Mark Wood and Rehan Ahmed set to sit out England Test series in New Zealand – The Guardian

Mark Wood and Rehan Ahmed are expected to sit out England’s next Test assignment against New Zealand in February as the management juggle their resources during a busy start to an Ashes and World Cup year.
Wood proved a trump card for Ben Stokes on the torpid pitches of Pakistan, sealing the series with a three-wicket burst in Multan and backing this up with another wholehearted display when the historic 3-0 clean sweep was secured in Karachi.
As well as the strain of bowling 60 overs of 90mph short balls in dusty heat, all while battling the team’s sickness bug, the 32-year-old also spoke on tour about experiencing homesickness for the first time. Only Wood, who has a young family, and Harry Brook, 23, featured in both legs of the Pakistan tour and the T20 World Cup win.
As such, and with the summer’s Ashes in mind plus the World Cup next winter, Wood is expected to take a break during a packed second half of the winter, sitting out January’s ODIs in South Africa and the two-Test series in New Zealand that starts on 16 February. The six-match white-ball tour of Bangladesh in March could mark his return.
Despite seven wickets on debut in Karachi and a maiden five-wicket haul, the 18-year-old Ahmed may also be left out of the next Test squad with the expectation that conditions are unlikely to dictate a second spinner and Jack Leach still first choice.
Brendon McCullum, the head coach, is hoping Ahmed will instead get some playing time in franchise cricket. Despite reports to the contrary, the leg-spinner is confirmed to be entering Friday’s auction for the 2023 Indian Premier League, which begins in late March. If picked up, he would miss Leicestershire’s start to the county season.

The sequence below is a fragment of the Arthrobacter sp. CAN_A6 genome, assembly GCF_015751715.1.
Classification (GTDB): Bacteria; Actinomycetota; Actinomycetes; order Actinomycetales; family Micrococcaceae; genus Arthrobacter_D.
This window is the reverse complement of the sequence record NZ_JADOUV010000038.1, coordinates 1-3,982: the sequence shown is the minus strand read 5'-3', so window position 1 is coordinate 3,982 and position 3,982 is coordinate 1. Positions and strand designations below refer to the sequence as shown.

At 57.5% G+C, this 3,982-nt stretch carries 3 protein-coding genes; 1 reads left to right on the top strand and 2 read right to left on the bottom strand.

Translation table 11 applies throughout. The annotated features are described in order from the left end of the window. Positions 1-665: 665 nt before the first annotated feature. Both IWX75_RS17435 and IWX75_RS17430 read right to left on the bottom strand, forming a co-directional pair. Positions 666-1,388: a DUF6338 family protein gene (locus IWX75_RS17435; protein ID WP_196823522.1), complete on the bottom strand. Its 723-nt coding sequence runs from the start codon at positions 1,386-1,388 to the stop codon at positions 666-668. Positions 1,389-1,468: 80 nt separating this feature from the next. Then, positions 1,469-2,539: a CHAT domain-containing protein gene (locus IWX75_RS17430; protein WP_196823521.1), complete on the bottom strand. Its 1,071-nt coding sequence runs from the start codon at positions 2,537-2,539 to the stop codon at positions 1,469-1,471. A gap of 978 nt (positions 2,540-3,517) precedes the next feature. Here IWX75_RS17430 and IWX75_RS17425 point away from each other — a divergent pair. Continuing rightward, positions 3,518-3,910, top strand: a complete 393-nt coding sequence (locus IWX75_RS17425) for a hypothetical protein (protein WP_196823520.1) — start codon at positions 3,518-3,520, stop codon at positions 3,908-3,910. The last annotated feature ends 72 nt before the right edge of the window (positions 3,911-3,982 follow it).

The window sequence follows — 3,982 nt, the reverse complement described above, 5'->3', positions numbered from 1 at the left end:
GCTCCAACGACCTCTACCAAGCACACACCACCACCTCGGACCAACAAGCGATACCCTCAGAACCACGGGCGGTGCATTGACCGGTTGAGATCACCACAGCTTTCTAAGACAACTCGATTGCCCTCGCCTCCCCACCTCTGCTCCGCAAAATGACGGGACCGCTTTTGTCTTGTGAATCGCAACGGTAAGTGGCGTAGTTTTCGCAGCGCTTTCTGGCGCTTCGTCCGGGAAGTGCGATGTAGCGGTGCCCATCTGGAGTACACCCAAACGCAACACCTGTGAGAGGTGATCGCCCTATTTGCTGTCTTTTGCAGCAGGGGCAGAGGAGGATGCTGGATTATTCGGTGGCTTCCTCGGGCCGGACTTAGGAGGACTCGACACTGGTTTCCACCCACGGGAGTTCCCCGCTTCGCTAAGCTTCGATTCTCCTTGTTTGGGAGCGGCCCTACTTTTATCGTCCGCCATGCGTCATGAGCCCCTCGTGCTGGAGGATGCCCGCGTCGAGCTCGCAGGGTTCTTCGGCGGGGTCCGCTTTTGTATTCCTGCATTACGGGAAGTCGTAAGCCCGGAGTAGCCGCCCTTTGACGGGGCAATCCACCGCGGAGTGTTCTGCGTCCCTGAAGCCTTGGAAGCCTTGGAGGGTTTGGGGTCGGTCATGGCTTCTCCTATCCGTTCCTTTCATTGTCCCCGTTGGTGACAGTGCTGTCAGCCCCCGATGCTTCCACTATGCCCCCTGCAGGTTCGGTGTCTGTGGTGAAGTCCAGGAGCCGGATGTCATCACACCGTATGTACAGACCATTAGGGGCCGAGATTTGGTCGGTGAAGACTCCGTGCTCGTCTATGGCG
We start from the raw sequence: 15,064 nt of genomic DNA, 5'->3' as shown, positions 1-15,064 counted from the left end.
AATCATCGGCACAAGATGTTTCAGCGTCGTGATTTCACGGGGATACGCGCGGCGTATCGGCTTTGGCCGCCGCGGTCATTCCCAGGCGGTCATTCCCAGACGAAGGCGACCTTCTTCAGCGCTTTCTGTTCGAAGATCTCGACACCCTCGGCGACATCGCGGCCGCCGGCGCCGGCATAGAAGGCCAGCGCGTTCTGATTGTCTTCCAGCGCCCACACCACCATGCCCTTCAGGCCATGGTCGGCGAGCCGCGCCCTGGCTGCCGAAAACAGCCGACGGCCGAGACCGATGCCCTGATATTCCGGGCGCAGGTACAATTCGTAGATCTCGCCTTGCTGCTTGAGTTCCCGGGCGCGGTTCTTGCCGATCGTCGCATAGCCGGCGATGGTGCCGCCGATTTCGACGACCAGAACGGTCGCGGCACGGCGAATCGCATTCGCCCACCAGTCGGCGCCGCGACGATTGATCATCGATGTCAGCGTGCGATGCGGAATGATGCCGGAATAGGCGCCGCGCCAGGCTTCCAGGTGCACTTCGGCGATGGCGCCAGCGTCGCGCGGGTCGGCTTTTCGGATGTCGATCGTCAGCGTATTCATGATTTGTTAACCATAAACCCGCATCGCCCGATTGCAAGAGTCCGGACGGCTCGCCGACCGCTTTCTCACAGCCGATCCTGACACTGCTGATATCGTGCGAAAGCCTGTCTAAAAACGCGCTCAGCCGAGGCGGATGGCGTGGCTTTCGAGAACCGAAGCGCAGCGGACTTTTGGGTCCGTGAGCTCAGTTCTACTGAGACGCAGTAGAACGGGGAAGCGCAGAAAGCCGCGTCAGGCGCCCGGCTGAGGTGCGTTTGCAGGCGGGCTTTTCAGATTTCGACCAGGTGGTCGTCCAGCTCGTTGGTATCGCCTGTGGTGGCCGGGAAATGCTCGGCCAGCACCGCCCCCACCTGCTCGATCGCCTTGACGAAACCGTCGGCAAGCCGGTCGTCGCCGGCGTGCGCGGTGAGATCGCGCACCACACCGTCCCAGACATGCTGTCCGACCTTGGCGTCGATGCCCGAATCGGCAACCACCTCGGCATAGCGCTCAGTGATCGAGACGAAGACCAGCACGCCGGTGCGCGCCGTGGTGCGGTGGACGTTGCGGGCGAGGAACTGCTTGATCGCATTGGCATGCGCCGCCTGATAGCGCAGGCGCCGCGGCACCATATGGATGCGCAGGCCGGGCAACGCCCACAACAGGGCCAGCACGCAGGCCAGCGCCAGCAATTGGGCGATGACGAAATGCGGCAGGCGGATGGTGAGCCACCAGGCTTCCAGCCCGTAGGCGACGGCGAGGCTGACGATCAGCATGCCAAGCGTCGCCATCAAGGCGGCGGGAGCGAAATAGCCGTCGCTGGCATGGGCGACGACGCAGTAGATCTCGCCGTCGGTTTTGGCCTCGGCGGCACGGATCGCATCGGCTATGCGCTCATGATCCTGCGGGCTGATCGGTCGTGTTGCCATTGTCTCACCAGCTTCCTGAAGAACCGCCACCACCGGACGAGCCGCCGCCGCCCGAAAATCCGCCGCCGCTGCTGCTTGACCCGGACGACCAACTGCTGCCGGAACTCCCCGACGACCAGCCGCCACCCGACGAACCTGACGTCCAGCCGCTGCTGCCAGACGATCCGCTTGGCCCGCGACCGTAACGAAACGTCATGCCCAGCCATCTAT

The squads for South Africa and New Zealand are due to be named imminently, with Jofra Archer in line for a comeback in the former after 18 months out injured. Stuart Broad and Matt Potts could be restored to the Test team’s stable of seamers after missing Pakistan for parental leave and tactical reasons, respectively.
Ahmed has clearly impressed McCullum, who hopes his remarkable rise inspires talented youngsters across all sports, saying: “It is a great story. He’s a young kid but he has a tremendous attitude; he has a high ceiling in terms of skill level, a bit of x-factor and he has the potential to wow the world, which is pretty cool.
“We have to look after him, encourage him to get as much experience of conditions and franchise tournaments with different coaches and players to allow that talent to come out.
“Just think how many talented players there are in England who might be 13, 14, 15 who might be brilliant at various sports. To see a young kid given the chance at 18 to live his dream and dominate in a Test match, it might just spark one or two to stay away from the things kids that age are doing and we might see more coming through. If that happens, Rehan is a pioneer.”
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It’s the type of lofty, big-picture goal that McCullum has made a theme of his tenure. But as the 41-year-old reflected on the team’s achievements in Pakistan, he repeatedly pointed to the leadership of Stokes as the true catalyst for the upturn and insisted he himself does “bugger all”.
“It’s quite incredible,” said McCullum. “What we see on the field pulling the string is one thing – Stokesy is constantly active, making plays and always thinking about wickets and he’s so consistent with his message that he doesn’t care about runs.
“But what he does off the field is quite remarkable – his man management, his general positivity is quite staggering. I thought he’d be good but he continues to exceed expectations. He and I are starting to build a really good relationship, not just on the field but off it as well.
“I’m an incredible optimist but to win 3-0 in these conditions against a very good Pakistan side is probably more than we expected and we had to do it in three completely different ways. We were challenged tactically, technically and even emotionally with sickness off the field. It goes down not just as an achievement but a memory for the guys for the rest of their lives.”


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